The Pain Boss! The Pain!

For most of my life, I have learned to handle and withstand pain. I remember at the age of 5, trying to play outside and having to hold on to the side of the house to steady myself.

My psoriasis was very thick and scaly. I was 80% covered and didn’t have a clue why. I always thought the pain was a part of me and I simply learned to live with it.

I remember scratching until I would bleed and the pain felt so good. I have had psoriasis for over 50 years and psoriatic arthritis for 25.

Getting out of bed can be a struggle

My friends and family don’t understand what I go through on a daily basis. They don’t have a clue about my pain or daily struggles. I smile every day and always keep a positive attitude.

There have been days where getting out of bed or walking to do everyday things is a struggle. The pain can last as long as a few hours to a few months. My joints would stiffen up, especially in the mornings and get better throughout the day.

The soreness in my neck, lower back, and joints would be unbearable at times.

Navigating the pain

Can you imagine yourself without psoriasis and psoriatic arthritis? What would it feel like to have clear skin? No flakes or plaques to scratch? Imagine a world of not having to watch what you wear or have someone brush flakes off your shoulder. Wouldn’t this be grand?

I understand what other people are going through who have psoriasis and psoriatic arthritis. I can feel their pain. I have learned to accept it and found ways to make my days very comfortable.

You will navigate a lot of unsolicited advice. Here is some straight advice from someone who lives it. Walk as much as you can, eat right and follow doctor orders. When you are having a flare, life is not easy. It has got harder and harder over the years to walk, go shopping, dance and even enjoy a day out with the grandkids.

My doctor told me that 30 percent of people who get psoriasis will also get psoriatic arthritis. You can get it at any time. Your genes are believed to play a major role in this disease.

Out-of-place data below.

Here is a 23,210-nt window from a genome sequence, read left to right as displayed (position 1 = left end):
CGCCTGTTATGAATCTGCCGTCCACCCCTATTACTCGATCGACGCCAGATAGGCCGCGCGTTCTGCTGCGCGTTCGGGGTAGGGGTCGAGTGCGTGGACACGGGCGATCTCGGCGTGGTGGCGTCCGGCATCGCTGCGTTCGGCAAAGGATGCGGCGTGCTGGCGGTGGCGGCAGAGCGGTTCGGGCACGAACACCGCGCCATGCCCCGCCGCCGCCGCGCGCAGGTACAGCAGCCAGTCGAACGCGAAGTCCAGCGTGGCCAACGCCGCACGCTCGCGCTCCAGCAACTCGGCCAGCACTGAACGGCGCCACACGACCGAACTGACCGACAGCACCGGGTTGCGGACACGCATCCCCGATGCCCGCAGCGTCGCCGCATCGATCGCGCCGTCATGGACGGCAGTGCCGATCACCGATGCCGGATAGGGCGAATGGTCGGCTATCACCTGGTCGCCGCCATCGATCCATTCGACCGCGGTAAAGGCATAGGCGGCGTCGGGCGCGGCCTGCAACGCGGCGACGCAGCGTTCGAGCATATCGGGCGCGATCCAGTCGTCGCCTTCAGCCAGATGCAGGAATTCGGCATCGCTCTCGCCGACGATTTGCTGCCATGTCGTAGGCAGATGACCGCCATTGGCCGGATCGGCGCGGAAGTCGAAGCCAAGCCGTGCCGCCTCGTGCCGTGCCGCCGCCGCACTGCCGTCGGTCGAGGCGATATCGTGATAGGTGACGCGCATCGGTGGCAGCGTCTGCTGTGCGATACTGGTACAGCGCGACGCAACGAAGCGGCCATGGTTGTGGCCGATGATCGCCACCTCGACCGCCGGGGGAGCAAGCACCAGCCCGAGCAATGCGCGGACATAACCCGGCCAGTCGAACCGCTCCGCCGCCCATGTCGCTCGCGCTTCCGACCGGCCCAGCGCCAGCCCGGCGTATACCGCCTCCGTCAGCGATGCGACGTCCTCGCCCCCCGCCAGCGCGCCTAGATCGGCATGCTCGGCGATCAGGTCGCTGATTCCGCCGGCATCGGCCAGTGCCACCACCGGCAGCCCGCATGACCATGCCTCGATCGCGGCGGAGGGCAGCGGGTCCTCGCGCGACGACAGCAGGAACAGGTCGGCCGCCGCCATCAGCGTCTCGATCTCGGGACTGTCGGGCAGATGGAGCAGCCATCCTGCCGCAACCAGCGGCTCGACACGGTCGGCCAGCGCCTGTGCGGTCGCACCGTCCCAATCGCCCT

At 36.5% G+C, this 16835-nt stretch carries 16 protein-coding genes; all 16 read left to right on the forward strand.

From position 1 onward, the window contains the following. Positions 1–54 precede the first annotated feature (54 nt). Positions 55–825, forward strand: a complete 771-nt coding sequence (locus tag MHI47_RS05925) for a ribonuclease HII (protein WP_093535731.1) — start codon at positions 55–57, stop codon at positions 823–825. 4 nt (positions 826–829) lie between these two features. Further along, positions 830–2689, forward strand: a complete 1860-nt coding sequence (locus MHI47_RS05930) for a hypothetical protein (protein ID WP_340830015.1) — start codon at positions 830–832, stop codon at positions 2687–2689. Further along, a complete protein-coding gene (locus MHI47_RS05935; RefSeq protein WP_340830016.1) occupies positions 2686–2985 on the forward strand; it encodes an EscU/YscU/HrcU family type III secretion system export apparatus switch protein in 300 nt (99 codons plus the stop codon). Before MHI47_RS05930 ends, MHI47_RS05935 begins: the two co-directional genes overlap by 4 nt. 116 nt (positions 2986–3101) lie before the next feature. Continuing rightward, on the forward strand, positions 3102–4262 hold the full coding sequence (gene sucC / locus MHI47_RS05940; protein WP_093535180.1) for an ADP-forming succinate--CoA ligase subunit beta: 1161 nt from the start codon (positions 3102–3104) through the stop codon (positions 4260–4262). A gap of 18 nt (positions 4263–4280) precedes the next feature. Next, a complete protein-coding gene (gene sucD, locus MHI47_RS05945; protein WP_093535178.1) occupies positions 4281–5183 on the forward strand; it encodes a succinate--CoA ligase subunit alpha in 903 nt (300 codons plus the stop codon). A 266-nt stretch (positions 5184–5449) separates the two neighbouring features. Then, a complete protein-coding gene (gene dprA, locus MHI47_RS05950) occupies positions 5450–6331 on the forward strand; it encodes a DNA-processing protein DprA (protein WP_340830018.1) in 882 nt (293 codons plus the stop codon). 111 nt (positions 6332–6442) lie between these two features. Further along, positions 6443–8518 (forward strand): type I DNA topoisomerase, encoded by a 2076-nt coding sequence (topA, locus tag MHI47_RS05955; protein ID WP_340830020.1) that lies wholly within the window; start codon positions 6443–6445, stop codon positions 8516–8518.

Speak up about your pain

You should be tested early for psoriatic arthritis. This will help prevent joint damage or other ailments. Seek the help of a dermatologist or rheumatologists and follow the doctor’s orders. 

Because psoriatic arthritis symptoms can vary among individuals, there is no one specific test for psoriatic arthritis.  They will do a detailed medical history and a physical exam.

If you are taking medications; take the correct dose; know what you’re taking, research side effects and interactions with other medications. Make sure you have a list of medications to give to the doctor. If you don’t understand something, ask and ask again if you don’t get it.

Remember, we must never give up the fight and love your body. We are not in this journey alone. Let’s help each other be pain-free and be thankful for the pain-free days. Over the years I have been an active advocate for psoriasis and psoriatic arthritis, speaking up and out about this disease.

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This article represents the opinions, thoughts, and experiences of the author; none of this content has been paid for by any advertiser. The team does not recommend or endorse any products or treatments discussed herein. Learn more about how we maintain editorial integrity here.

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